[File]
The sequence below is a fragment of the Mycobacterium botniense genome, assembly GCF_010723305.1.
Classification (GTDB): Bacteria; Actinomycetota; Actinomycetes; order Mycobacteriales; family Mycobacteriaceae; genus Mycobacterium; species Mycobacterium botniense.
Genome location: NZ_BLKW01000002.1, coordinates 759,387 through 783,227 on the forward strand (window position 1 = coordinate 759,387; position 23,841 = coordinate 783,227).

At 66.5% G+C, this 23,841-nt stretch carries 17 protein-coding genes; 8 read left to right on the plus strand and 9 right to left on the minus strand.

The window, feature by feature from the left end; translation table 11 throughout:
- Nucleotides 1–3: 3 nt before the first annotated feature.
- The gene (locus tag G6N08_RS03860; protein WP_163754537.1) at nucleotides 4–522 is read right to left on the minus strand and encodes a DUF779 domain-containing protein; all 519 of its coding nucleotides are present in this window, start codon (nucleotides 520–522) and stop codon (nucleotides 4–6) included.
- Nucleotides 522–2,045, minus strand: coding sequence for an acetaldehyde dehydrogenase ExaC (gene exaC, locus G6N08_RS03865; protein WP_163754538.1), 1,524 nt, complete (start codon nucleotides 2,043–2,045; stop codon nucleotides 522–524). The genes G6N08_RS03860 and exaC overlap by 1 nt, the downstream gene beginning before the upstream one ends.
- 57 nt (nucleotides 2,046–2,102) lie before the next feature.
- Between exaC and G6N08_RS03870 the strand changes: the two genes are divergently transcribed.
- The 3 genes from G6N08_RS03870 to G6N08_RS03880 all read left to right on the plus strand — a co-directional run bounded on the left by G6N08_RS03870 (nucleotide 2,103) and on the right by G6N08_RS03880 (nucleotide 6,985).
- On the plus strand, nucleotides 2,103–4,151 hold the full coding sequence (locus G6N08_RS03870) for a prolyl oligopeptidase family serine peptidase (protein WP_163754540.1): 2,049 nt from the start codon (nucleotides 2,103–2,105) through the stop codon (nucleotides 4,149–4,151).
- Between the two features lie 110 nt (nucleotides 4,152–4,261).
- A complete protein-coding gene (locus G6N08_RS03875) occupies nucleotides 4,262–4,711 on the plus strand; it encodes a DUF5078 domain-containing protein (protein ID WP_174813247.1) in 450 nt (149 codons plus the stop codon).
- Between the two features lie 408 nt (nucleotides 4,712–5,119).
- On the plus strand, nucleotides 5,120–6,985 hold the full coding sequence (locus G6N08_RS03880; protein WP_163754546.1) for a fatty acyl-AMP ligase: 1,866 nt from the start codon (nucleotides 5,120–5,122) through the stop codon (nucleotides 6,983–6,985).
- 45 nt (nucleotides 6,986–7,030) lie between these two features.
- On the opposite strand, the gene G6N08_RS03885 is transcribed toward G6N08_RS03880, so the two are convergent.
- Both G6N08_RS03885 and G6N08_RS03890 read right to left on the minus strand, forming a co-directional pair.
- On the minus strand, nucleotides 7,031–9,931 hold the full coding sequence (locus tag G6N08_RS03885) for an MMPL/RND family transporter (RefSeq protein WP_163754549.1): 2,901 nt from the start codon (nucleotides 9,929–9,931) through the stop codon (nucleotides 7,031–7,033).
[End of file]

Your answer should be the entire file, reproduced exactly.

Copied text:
The sequence below is a fragment of the Mycobacterium botniense genome, assembly GCF_010723305.1.
Classification (GTDB): Bacteria; Actinomycetota; Actinomycetes; order Mycobacteriales; family Mycobacteriaceae; genus Mycobacterium; species Mycobacterium botniense.
Genome location: NZ_BLKW01000002.1, coordinates 759,387 through 783,227 on the forward strand (window position 1 = coordinate 759,387; position 23,841 = coordinate 783,227).

At 66.5% G+C, this 23,841-nt stretch carries 17 protein-coding genes; 8 read left to right on the plus strand and 9 right to left on the minus strand.

The window, feature by feature from the left end; translation table 11 throughout:
- Nucleotides 1–3: 3 nt before the first annotated feature.
- The gene (locus tag G6N08_RS03860; protein WP_163754537.1) at nucleotides 4–522 is read right to left on the minus strand and encodes a DUF779 domain-containing protein; all 519 of its coding nucleotides are present in this window, start codon (nucleotides 520–522) and stop codon (nucleotides 4–6) included.
- Nucleotides 522–2,045, minus strand: coding sequence for an acetaldehyde dehydrogenase ExaC (gene exaC, locus G6N08_RS03865; protein WP_163754538.1), 1,524 nt, complete (start codon nucleotides 2,043–2,045; stop codon nucleotides 522–524). The genes G6N08_RS03860 and exaC overlap by 1 nt, the downstream gene beginning before the upstream one ends.
- 57 nt (nucleotides 2,046–2,102) lie before the next feature.
- Between exaC and G6N08_RS03870 the strand changes: the two genes are divergently transcribed.
- The 3 genes from G6N08_RS03870 to G6N08_RS03880 all read left to right on the plus strand — a co-directional run bounded on the left by G6N08_RS03870 (nucleotide 2,103) and on the right by G6N08_RS03880 (nucleotide 6,985).
- On the plus strand, nucleotides 2,103–4,151 hold the full coding sequence (locus G6N08_RS03870) for a prolyl oligopeptidase family serine peptidase (protein WP_163754540.1): 2,049 nt from the start codon (nucleotides 2,103–2,105) through the stop codon (nucleotides 4,149–4,151).
- Between the two features lie 110 nt (nucleotides 4,152–4,261).
- A complete protein-coding gene (locus G6N08_RS03875) occupies nucleotides 4,262–4,711 on the plus strand; it encodes a DUF5078 domain-containing protein (protein ID WP_174813247.1) in 450 nt (149 codons plus the stop codon).
- Between the two features lie 408 nt (nucleotides 4,712–5,119).
- On the plus strand, nucleotides 5,120–6,985 hold the full coding sequence (locus G6N08_RS03880; protein WP_163754546.1) for a fatty acyl-AMP ligase: 1,866 nt from the start codon (nucleotides 5,120–5,122) through the stop codon (nucleotides 6,983–6,985).
- 45 nt (nucleotides 6,986–7,030) lie between these two features.
- On the opposite strand, the gene G6N08_RS03885 is transcribed toward G6N08_RS03880, so the two are convergent.
- Both G6N08_RS03885 and G6N08_RS03890 read right to left on the minus strand, forming a co-directional pair.
- On the minus strand, nucleotides 7,031–9,931 hold the full coding sequence (locus tag G6N08_RS03885) for an MMPL/RND family transporter (RefSeq protein WP_163754549.1): 2,901 nt from the start codon (nucleotides 9,929–9,931) through the stop codon (nucleotides 7,031–7,033).